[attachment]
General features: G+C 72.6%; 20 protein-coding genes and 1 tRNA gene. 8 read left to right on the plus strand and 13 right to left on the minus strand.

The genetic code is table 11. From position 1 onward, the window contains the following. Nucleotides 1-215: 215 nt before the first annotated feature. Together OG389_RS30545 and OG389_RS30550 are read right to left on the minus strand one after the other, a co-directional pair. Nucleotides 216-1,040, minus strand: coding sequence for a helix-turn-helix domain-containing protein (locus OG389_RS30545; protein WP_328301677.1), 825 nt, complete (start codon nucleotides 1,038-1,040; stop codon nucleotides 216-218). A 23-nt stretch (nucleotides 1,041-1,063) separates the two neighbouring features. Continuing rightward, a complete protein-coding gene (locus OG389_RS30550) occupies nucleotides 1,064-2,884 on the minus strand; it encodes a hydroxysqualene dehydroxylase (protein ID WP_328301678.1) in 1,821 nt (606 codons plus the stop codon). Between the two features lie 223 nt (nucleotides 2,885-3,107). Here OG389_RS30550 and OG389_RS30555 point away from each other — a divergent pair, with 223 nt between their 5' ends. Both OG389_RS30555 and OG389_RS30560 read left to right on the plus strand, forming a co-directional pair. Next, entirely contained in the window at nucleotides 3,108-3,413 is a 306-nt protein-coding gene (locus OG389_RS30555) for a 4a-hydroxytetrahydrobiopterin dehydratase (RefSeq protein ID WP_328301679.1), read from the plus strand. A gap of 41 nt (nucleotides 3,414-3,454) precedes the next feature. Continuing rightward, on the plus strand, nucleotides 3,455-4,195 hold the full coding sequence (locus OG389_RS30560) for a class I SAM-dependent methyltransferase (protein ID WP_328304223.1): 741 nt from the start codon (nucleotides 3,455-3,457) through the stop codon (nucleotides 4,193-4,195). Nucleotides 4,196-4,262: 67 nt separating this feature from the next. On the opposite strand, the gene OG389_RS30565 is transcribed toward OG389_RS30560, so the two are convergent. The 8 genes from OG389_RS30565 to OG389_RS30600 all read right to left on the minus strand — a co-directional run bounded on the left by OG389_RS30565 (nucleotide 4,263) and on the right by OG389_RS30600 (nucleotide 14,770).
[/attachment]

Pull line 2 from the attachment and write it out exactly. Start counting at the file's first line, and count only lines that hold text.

The genetic code is table 11. From position 1 onward, the window contains the following. Nucleotides 1-215: 215 nt before the first annotated feature. Together OG389_RS30545 and OG389_RS30550 are read right to left on the minus strand one after the other, a co-directional pair. Nucleotides 216-1,040, minus strand: coding sequence for a helix-turn-helix domain-containing protein (locus OG389_RS30545; protein WP_328301677.1), 825 nt, complete (start codon nucleotides 1,038-1,040; stop codon nucleotides 216-218). A 23-nt stretch (nucleotides 1,041-1,063) separates the two neighbouring features. Continuing rightward, a complete protein-coding gene (locus OG389_RS30550) occupies nucleotides 1,064-2,884 on the minus strand; it encodes a hydroxysqualene dehydroxylase (protein ID WP_328301678.1) in 1,821 nt (606 codons plus the stop codon). Between the two features lie 223 nt (nucleotides 2,885-3,107). Here OG389_RS30550 and OG389_RS30555 point away from each other — a divergent pair, with 223 nt between their 5' ends. Both OG389_RS30555 and OG389_RS30560 read left to right on the plus strand, forming a co-directional pair. Next, entirely contained in the window at nucleotides 3,108-3,413 is a 306-nt protein-coding gene (locus OG389_RS30555) for a 4a-hydroxytetrahydrobiopterin dehydratase (RefSeq protein ID WP_328301679.1), read from the plus strand. A gap of 41 nt (nucleotides 3,414-3,454) precedes the next feature. Continuing rightward, on the plus strand, nucleotides 3,455-4,195 hold the full coding sequence (locus OG389_RS30560) for a class I SAM-dependent methyltransferase (protein ID WP_328304223.1): 741 nt from the start codon (nucleotides 3,455-3,457) through the stop codon (nucleotides 4,193-4,195). Nucleotides 4,196-4,262: 67 nt separating this feature from the next. On the opposite strand, the gene OG389_RS30565 is transcribed toward OG389_RS30560, so the two are convergent. The 8 genes from OG389_RS30565 to OG389_RS30600 all read right to left on the minus strand — a co-directional run bounded on the left by OG389_RS30565 (nucleotide 4,263) and on the right by OG389_RS30600 (nucleotide 14,770).